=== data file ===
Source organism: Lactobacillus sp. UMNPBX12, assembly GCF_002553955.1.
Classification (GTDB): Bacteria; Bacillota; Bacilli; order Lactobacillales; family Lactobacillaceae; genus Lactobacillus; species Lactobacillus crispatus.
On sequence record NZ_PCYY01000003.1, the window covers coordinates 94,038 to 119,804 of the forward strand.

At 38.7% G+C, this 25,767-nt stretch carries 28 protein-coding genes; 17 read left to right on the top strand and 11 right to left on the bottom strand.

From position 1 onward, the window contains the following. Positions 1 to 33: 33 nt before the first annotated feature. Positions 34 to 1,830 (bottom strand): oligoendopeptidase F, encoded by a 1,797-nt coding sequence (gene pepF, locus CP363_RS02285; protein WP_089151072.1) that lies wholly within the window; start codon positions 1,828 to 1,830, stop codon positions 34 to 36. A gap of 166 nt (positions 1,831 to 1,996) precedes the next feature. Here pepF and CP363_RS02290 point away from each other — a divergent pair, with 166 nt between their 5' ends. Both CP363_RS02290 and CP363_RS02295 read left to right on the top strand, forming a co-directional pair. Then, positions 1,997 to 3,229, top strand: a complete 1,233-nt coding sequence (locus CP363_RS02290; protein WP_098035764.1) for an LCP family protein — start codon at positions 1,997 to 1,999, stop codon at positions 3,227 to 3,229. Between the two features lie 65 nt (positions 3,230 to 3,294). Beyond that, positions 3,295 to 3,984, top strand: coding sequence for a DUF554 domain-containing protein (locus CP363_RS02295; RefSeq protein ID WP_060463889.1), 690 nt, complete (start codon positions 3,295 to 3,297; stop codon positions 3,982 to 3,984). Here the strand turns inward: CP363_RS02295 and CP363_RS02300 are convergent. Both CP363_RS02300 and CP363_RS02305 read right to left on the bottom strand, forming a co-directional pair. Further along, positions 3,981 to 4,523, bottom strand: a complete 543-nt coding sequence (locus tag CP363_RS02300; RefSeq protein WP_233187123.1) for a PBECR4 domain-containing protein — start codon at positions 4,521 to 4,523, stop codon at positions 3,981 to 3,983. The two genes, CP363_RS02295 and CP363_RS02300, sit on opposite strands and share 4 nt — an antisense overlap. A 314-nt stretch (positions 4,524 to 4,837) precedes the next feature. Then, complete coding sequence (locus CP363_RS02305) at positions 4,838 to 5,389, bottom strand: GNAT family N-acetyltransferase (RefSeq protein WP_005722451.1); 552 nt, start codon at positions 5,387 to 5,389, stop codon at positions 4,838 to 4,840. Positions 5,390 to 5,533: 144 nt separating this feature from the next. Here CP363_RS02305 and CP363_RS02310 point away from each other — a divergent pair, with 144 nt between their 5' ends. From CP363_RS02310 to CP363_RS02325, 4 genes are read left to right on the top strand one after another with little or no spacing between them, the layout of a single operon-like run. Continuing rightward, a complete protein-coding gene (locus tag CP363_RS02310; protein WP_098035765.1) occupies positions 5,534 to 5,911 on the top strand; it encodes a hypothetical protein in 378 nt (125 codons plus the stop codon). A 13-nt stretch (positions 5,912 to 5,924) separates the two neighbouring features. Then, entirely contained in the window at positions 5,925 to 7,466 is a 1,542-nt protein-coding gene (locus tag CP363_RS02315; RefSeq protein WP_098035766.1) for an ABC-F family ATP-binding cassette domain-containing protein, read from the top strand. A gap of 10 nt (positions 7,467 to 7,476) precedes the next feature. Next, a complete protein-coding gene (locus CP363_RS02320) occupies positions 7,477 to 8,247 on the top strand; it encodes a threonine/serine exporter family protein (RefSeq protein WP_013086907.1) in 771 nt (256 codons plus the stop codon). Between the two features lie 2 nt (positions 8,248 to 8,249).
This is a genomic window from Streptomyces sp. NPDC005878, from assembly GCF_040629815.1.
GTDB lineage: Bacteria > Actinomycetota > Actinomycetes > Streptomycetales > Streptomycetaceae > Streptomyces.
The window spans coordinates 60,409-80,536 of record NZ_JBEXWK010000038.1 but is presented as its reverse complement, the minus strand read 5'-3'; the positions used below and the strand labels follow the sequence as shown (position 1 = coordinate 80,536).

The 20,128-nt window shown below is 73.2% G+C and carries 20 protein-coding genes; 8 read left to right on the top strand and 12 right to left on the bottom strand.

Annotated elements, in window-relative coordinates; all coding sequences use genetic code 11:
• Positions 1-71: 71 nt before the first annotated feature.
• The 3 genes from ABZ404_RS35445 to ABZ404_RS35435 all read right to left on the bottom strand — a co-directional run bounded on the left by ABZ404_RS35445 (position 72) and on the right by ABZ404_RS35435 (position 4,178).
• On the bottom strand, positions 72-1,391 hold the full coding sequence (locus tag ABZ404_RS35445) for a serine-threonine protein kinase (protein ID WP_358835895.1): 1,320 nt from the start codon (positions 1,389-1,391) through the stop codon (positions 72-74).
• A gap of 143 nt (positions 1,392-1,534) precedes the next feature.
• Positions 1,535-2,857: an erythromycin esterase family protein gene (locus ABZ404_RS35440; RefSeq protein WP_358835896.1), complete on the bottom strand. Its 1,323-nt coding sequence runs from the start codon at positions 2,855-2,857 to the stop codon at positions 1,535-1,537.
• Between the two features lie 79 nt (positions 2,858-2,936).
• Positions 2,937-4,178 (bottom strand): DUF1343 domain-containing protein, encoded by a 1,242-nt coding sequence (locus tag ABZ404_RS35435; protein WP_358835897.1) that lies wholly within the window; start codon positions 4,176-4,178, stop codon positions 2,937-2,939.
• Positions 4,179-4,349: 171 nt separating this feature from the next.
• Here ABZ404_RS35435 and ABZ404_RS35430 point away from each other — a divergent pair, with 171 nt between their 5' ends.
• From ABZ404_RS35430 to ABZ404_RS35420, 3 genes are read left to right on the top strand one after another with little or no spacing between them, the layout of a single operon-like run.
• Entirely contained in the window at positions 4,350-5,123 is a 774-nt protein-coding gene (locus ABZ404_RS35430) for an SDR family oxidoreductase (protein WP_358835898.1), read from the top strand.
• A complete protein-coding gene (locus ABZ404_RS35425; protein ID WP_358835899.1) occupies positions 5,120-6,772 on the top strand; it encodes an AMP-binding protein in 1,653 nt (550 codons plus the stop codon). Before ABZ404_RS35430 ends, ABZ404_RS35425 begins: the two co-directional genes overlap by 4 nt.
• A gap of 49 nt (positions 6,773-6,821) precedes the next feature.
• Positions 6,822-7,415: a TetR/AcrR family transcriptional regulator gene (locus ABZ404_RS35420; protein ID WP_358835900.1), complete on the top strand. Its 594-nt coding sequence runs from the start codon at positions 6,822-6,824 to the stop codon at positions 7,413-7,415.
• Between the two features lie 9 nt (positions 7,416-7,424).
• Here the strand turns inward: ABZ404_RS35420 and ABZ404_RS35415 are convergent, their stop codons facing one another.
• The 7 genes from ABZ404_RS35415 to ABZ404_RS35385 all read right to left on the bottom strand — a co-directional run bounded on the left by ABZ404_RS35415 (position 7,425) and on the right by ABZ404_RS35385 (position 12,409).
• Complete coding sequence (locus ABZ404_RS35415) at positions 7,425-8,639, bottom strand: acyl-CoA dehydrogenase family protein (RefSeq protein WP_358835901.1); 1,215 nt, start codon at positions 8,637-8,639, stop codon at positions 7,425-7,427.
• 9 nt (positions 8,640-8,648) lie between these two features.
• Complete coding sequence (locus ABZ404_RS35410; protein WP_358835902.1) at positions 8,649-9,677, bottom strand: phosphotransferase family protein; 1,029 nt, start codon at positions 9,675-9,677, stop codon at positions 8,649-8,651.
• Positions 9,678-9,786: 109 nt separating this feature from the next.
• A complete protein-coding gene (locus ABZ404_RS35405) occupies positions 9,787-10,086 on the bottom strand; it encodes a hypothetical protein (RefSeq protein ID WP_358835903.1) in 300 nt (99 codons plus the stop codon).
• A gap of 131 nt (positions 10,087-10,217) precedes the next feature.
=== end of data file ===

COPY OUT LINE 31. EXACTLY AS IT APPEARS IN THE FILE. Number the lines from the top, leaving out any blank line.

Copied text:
• Positions 9,678-9,786: 109 nt separating this feature from the next.